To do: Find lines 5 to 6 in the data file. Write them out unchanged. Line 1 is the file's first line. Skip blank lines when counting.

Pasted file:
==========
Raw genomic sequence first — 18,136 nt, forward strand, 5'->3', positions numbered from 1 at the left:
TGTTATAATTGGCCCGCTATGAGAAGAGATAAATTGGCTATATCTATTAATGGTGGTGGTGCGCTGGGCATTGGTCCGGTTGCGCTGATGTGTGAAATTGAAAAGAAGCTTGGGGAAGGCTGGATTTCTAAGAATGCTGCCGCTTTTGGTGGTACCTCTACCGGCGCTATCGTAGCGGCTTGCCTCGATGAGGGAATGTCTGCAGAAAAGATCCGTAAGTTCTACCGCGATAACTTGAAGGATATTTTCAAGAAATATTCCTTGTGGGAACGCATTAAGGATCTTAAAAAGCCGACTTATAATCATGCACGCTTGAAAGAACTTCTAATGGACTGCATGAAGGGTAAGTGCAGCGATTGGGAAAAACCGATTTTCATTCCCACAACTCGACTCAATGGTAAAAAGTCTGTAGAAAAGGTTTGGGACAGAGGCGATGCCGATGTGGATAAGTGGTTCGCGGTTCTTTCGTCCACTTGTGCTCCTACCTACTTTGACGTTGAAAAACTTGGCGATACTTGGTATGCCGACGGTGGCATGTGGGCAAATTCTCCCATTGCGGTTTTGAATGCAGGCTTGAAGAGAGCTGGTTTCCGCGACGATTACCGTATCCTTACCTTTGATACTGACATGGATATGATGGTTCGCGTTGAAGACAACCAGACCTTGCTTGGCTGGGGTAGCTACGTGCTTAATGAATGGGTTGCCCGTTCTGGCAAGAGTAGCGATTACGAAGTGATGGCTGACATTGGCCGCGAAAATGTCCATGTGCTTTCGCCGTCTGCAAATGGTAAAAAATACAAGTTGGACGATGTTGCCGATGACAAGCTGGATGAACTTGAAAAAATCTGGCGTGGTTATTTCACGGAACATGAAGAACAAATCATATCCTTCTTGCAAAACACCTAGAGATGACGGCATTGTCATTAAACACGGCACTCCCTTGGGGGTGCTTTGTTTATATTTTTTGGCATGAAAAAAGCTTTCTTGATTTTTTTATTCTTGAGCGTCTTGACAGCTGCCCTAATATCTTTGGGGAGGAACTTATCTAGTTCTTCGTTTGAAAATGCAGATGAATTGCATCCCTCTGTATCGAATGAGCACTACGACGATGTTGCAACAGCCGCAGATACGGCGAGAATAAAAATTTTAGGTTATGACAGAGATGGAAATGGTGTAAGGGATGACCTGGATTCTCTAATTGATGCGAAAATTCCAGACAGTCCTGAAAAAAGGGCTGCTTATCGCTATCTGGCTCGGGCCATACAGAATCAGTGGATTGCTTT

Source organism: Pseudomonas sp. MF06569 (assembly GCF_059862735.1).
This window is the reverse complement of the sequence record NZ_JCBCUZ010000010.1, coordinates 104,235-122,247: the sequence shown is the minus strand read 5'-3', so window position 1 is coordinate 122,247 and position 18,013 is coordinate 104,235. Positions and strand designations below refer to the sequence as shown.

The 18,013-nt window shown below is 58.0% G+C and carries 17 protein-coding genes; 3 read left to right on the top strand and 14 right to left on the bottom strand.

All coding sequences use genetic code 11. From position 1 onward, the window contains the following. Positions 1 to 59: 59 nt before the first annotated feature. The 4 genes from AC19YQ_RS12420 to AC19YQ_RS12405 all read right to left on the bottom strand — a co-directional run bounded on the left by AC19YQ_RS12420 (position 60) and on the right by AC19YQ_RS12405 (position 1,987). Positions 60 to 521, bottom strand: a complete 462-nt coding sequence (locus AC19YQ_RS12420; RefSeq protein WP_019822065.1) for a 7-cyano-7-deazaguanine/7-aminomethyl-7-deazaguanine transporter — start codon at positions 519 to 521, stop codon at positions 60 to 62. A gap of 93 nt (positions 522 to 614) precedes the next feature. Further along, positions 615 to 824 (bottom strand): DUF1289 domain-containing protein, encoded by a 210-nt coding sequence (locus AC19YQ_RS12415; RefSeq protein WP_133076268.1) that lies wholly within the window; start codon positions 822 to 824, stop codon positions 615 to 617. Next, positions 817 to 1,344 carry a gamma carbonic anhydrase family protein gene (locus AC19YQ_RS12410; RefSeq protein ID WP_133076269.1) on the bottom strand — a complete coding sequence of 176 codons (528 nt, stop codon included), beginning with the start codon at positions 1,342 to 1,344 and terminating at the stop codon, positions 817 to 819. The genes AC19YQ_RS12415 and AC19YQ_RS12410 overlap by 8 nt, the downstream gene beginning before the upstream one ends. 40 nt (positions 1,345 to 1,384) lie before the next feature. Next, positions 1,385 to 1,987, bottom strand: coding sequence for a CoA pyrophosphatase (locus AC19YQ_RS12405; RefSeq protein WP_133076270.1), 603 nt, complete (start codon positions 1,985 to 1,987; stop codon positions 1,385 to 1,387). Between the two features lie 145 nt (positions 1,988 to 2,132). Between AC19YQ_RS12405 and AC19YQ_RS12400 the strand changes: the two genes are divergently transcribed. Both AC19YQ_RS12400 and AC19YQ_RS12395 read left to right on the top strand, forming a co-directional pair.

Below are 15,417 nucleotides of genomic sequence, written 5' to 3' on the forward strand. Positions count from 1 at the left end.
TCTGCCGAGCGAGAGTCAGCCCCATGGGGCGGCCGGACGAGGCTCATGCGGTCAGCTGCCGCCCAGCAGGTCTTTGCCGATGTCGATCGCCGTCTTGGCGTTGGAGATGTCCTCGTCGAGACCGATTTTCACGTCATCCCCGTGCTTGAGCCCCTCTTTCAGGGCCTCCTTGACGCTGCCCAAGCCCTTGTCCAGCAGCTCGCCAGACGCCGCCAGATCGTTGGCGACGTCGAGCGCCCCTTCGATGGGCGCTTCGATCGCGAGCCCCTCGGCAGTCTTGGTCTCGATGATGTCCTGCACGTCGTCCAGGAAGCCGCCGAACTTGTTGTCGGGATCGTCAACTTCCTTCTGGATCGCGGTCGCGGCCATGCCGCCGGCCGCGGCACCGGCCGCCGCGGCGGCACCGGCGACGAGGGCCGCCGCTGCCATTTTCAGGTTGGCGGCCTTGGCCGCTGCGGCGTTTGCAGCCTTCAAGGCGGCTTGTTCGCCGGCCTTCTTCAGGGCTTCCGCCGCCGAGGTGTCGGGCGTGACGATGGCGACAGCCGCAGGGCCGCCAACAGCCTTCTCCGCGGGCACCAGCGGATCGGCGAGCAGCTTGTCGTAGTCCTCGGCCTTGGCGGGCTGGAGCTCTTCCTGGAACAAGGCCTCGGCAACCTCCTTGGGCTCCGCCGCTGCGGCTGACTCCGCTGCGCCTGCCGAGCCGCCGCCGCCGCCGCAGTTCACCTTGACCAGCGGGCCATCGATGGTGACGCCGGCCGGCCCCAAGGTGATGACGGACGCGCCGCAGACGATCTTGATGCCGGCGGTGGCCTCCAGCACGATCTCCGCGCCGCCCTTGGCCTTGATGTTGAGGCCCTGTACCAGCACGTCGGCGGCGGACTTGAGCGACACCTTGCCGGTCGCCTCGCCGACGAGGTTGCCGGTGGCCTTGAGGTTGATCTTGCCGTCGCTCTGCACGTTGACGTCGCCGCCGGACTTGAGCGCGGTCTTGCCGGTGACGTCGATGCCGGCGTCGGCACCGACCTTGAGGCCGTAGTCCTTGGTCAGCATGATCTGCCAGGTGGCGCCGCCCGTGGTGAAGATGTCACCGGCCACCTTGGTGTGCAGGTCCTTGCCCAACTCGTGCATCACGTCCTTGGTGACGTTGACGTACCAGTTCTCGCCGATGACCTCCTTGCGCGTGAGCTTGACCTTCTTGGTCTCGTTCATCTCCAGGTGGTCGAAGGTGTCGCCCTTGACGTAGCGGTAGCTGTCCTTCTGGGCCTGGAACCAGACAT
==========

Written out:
The 18,013-nt window shown below is 58.0% G+C and carries 17 protein-coding genes; 3 read left to right on the top strand and 14 right to left on the bottom strand.

All coding sequences use genetic code 11. From position 1 onward, the window contains the following. Positions 1 to 59: 59 nt before the first annotated feature. The 4 genes from AC19YQ_RS12420 to AC19YQ_RS12405 all read right to left on the bottom strand — a co-directional run bounded on the left by AC19YQ_RS12420 (position 60) and on the right by AC19YQ_RS12405 (position 1,987). Positions 60 to 521, bottom strand: a complete 462-nt coding sequence (locus AC19YQ_RS12420; RefSeq protein WP_019822065.1) for a 7-cyano-7-deazaguanine/7-aminomethyl-7-deazaguanine transporter — start codon at positions 519 to 521, stop codon at positions 60 to 62. A gap of 93 nt (positions 522 to 614) precedes the next feature. Further along, positions 615 to 824 (bottom strand): DUF1289 domain-containing protein, encoded by a 210-nt coding sequence (locus AC19YQ_RS12415; RefSeq protein WP_133076268.1) that lies wholly within the window; start codon positions 822 to 824, stop codon positions 615 to 617. Next, positions 817 to 1,344 carry a gamma carbonic anhydrase family protein gene (locus AC19YQ_RS12410; RefSeq protein ID WP_133076269.1) on the bottom strand — a complete coding sequence of 176 codons (528 nt, stop codon included), beginning with the start codon at positions 1,342 to 1,344 and terminating at the stop codon, positions 817 to 819. The genes AC19YQ_RS12415 and AC19YQ_RS12410 overlap by 8 nt, the downstream gene beginning before the upstream one ends. 40 nt (positions 1,345 to 1,384) lie before the next feature. Next, positions 1,385 to 1,987, bottom strand: coding sequence for a CoA pyrophosphatase (locus AC19YQ_RS12405; RefSeq protein WP_133076270.1), 603 nt, complete (start codon positions 1,985 to 1,987; stop codon positions 1,385 to 1,387). Between the two features lie 145 nt (positions 1,988 to 2,132). Between AC19YQ_RS12405 and AC19YQ_RS12400 the strand changes: the two genes are divergently transcribed. Both AC19YQ_RS12400 and AC19YQ_RS12395 read left to right on the top strand, forming a co-directional pair.